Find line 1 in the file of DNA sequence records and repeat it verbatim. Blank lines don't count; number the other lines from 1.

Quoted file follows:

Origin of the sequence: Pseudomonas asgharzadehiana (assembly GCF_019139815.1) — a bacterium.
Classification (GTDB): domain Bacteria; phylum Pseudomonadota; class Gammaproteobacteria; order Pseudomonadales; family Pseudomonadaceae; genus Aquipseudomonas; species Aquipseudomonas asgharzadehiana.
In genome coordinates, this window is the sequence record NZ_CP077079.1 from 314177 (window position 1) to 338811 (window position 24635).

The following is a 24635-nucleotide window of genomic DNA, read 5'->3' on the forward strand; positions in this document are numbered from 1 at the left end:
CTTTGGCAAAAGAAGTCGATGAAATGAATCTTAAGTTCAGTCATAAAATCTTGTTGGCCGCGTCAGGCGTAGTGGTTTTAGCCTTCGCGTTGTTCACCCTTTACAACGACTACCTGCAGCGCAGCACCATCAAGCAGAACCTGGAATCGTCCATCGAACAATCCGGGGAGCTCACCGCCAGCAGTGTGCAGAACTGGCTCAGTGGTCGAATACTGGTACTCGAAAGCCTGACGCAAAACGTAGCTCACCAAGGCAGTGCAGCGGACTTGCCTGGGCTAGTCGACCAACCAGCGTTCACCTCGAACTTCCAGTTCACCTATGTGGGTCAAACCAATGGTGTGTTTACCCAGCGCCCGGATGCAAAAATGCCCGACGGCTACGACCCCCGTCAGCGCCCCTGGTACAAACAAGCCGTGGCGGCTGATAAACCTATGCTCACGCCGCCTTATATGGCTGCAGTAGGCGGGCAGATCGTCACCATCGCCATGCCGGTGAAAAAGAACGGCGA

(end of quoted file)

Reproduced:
Origin of the sequence: Pseudomonas asgharzadehiana (assembly GCF_019139815.1) — a bacterium.